Information Measures on Causal Graphs.
causalinfo is a Python library to aid in experimenting with different information measures on causal graphs—a combination of information theory with recent work on causal graphs [Pearl2000]. These information measures can used to ascertain the degree to which one variable controls or explains other variables in the graph. The use of these measures has important connections to work on causal explanation in philosophy of science, and to understanding information processing in biological networks.
The library is a work in progress, and will be extended as research continues.
What does it do?
causalinfo has been written primarily for interactive use within IPython Notebook. You can create variables and assign probability distributions to them, or relate them to other variables using conditional probabilities. Several related variables can be combined into a directed acyclic graph, which can generate a joint distribution for all variables under observation, or under controlled interventions on certain variables. You can also calculate various information measures between variables in the graph whilst controlling other variables. These include correlative measures, such as Mutual Information, but also causal measures, such as Information Flow [AyPolani2008], and Causal Specificity [GriffithsEtAl2015].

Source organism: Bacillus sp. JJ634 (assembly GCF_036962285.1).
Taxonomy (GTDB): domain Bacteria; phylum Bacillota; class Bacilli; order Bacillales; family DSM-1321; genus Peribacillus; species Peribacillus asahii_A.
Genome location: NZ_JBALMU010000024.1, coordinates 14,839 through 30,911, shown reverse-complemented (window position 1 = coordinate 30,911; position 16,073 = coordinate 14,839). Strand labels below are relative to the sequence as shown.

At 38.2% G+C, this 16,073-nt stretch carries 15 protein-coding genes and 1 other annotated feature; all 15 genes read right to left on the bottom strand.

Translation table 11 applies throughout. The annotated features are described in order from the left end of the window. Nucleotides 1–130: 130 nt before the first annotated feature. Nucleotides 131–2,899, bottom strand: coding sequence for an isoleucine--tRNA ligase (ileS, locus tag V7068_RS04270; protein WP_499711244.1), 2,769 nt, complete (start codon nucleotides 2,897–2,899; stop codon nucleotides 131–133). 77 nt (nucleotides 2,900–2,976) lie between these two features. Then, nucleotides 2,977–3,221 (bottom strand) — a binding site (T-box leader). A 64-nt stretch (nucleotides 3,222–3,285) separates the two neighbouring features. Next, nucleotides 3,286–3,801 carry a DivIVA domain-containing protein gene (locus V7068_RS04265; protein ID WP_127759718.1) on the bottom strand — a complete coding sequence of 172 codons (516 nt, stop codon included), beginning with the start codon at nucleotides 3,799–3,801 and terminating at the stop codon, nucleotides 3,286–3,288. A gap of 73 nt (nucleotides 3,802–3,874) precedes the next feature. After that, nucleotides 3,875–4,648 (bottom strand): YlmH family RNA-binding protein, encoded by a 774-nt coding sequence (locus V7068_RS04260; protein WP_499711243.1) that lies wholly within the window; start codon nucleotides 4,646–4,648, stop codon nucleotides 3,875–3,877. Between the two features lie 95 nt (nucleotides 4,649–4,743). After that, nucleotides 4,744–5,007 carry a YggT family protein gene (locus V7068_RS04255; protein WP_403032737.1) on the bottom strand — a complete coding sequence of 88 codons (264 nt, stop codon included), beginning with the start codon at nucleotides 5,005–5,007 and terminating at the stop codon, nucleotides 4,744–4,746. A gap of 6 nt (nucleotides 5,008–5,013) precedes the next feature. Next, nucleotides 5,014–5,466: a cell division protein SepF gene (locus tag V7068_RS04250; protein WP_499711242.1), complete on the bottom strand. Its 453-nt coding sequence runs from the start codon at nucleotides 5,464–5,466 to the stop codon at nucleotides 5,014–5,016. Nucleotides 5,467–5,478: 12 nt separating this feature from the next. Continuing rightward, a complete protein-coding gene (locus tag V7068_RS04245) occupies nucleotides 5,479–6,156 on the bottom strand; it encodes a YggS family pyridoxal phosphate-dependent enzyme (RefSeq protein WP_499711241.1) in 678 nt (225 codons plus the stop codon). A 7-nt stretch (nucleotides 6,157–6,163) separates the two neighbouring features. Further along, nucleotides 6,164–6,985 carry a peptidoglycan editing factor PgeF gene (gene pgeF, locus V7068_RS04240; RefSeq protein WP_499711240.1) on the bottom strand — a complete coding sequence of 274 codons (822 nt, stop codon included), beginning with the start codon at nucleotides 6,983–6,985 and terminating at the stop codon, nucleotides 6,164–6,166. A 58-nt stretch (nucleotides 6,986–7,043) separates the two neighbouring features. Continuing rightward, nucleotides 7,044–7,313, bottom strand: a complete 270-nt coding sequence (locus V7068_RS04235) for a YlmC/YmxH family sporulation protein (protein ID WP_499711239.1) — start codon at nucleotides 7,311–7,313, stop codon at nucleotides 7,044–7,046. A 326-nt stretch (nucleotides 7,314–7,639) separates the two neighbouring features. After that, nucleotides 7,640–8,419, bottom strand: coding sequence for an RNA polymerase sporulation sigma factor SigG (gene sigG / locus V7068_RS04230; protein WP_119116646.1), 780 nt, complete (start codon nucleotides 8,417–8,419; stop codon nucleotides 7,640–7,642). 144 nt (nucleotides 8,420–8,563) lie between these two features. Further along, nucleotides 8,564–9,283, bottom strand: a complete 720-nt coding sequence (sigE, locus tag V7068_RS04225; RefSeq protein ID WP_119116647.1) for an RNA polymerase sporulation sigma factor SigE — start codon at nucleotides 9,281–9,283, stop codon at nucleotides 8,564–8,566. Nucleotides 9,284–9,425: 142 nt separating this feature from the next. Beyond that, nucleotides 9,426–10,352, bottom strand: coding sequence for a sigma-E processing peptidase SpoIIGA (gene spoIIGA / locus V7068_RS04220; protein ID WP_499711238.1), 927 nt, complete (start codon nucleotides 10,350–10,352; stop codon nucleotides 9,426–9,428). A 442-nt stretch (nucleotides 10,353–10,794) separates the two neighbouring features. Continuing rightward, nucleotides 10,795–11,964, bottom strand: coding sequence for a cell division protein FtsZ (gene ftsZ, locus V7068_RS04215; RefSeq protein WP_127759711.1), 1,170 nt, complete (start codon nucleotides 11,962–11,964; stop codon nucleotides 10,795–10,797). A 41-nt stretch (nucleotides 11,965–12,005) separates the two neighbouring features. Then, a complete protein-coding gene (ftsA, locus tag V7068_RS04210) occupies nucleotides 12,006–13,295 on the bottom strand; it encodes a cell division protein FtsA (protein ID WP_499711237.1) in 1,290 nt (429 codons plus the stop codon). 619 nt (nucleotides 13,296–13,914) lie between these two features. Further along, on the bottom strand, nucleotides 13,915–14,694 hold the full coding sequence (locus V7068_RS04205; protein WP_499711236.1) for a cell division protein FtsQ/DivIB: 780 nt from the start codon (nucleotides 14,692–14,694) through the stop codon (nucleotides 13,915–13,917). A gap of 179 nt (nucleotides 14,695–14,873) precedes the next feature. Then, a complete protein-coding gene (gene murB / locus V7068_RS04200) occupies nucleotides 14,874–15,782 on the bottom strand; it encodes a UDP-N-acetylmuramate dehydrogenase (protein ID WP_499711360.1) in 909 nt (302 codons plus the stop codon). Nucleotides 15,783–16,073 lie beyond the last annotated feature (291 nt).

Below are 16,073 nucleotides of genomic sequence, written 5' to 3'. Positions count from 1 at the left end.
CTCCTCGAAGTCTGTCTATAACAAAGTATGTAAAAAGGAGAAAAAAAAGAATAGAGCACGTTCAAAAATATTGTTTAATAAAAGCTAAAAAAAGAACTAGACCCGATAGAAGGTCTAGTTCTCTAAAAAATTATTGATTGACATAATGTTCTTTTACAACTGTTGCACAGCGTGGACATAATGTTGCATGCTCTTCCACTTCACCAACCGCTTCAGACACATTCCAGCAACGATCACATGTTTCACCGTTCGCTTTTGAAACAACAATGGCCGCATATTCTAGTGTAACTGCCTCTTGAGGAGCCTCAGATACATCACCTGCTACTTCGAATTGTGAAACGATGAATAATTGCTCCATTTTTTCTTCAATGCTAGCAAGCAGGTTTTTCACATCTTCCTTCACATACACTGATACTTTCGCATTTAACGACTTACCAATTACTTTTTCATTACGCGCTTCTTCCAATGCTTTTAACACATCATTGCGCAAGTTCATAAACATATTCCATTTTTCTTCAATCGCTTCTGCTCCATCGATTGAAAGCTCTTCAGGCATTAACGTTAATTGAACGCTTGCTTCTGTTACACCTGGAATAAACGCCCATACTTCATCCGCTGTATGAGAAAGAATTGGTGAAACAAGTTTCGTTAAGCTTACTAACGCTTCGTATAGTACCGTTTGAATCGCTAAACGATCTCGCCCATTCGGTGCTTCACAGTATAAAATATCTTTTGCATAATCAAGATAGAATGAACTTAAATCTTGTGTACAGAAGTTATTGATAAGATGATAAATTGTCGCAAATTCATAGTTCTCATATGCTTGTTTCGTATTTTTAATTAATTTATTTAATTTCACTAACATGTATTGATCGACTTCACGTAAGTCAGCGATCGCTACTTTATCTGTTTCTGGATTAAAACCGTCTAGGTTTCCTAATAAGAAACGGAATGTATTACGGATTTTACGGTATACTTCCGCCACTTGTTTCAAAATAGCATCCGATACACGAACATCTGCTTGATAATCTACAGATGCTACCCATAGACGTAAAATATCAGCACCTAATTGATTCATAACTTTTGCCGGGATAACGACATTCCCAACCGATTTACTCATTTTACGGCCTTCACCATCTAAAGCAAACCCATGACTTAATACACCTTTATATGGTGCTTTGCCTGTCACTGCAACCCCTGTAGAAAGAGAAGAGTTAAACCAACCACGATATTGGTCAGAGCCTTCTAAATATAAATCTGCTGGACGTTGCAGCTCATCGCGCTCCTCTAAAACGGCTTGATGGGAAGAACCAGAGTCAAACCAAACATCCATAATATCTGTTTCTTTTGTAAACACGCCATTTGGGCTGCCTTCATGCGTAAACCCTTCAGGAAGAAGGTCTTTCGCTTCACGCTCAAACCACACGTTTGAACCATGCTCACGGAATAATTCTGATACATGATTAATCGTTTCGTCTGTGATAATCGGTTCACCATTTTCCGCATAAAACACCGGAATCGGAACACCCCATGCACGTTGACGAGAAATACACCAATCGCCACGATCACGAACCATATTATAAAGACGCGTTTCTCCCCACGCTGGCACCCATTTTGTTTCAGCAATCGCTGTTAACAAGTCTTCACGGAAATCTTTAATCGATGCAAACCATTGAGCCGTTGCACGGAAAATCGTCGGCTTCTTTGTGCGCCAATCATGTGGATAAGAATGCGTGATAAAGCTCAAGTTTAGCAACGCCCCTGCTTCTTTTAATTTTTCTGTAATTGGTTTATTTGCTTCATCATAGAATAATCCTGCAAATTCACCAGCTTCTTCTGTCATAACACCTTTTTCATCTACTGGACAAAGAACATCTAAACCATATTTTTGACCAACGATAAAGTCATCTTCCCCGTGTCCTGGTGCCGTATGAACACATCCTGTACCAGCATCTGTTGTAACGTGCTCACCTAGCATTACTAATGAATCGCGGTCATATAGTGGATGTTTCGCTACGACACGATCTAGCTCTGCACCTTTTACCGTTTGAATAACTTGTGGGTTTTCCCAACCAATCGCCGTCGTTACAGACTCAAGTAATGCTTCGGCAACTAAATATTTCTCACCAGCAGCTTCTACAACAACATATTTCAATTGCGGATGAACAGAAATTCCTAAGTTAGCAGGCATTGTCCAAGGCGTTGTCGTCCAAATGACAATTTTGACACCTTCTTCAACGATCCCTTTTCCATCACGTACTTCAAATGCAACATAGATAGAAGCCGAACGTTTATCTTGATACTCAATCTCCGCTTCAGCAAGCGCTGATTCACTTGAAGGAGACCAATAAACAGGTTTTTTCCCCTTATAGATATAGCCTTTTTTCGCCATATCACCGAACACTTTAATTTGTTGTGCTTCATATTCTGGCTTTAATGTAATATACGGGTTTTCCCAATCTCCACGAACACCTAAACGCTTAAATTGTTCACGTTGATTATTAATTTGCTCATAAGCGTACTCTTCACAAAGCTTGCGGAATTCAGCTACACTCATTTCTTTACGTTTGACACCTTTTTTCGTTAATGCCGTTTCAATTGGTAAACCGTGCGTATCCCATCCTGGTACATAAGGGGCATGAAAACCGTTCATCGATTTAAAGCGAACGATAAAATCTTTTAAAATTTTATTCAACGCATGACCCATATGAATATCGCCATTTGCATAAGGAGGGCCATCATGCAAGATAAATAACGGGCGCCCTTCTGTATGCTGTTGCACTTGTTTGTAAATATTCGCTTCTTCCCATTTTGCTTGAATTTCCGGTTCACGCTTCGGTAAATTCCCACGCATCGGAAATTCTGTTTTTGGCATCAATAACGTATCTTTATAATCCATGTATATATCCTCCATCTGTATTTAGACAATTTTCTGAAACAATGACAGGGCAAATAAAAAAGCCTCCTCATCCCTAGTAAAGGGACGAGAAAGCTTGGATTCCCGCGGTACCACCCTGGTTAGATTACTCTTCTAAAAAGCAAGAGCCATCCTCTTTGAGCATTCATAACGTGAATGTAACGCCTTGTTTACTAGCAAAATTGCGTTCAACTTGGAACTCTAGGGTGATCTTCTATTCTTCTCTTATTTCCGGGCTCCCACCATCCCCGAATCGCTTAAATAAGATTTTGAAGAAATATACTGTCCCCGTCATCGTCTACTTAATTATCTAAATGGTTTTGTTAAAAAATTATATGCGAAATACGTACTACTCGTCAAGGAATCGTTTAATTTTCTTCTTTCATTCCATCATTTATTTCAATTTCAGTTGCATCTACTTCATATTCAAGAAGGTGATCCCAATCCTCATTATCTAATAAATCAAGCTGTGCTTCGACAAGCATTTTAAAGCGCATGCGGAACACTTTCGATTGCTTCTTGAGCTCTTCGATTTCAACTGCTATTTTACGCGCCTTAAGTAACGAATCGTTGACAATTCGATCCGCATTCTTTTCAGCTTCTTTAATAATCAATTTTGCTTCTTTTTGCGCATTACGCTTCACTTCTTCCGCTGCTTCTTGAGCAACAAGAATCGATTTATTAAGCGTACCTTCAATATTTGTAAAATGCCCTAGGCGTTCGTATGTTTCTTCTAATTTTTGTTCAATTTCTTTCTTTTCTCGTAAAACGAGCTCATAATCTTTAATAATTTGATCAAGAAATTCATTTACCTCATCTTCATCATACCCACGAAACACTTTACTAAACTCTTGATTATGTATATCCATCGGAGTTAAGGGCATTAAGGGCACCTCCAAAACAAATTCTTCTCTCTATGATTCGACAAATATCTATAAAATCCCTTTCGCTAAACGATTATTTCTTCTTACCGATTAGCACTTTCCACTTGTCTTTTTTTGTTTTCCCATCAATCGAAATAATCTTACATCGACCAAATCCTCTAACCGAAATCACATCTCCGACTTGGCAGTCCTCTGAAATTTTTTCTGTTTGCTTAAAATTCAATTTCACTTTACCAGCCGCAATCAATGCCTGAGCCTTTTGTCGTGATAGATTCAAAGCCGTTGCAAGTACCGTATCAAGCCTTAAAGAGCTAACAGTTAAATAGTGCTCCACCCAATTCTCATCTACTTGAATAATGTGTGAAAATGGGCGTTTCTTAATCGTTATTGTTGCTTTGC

For some brief examples of how to use the library, please see the IPython Notebooks that are included:
- Introduction. A short introduction to some of the things you can do with the library.
- Rain. Performing some interventions on a causal graph; an example from Judea Pearl’s book.
- Signaling. Measuring Causation in Signaling Networks. Some examples from [CalcottEtAl2016].
- Information Flow. Measuring the flow of information in Causal networks from [AyPolani2008].
The library is not meant for large scale analysis. The code has been written to offload as much as possible on to other libraries (such as Pandas and Networkx), and to allow easy inspection of what is going on within IPython Notebook, thus it is not optimized for speed. Calculating the joint distribution for a causal graph with many variables can become very slow (especially if the variables have many states).
This work is part of the research project on the Causal Foundations of Biological Information at the University of Sydney, Australia. The work was made possible through the support of a grant from the Templeton World Charity Foundation. The opinions expressed are those of the author and do not necessarily reflect the views of the Templeton World Charity Foundation.
MIT licensed. See the bundled LICENSE file for more details.
|[AyPolani2008]||(1, 2) Ay, N., & Polani, D. (2008). Information flows in causal networks. Advances in Complex Systems, 11(01), 17–41.|
|[GriffithsEtAl2015]||Griffiths, P. E., Pocheville, A., Calcott, B., Stotz, K., Kim, H., & Knight, R. (2015). Measuring Causal Specificity. Philosophy of Science, 82(October), 529–555.|
|[CalcottEtAl2016]||Calcott, B., Griffiths, P. E., Pocheville, A. (Forthcoming). Signals that Make a Difference. British Journal for Philosophy of Science.|
|[Pearl2000]||Pearl, J. (2000). Causality. Cambridge University Press.|
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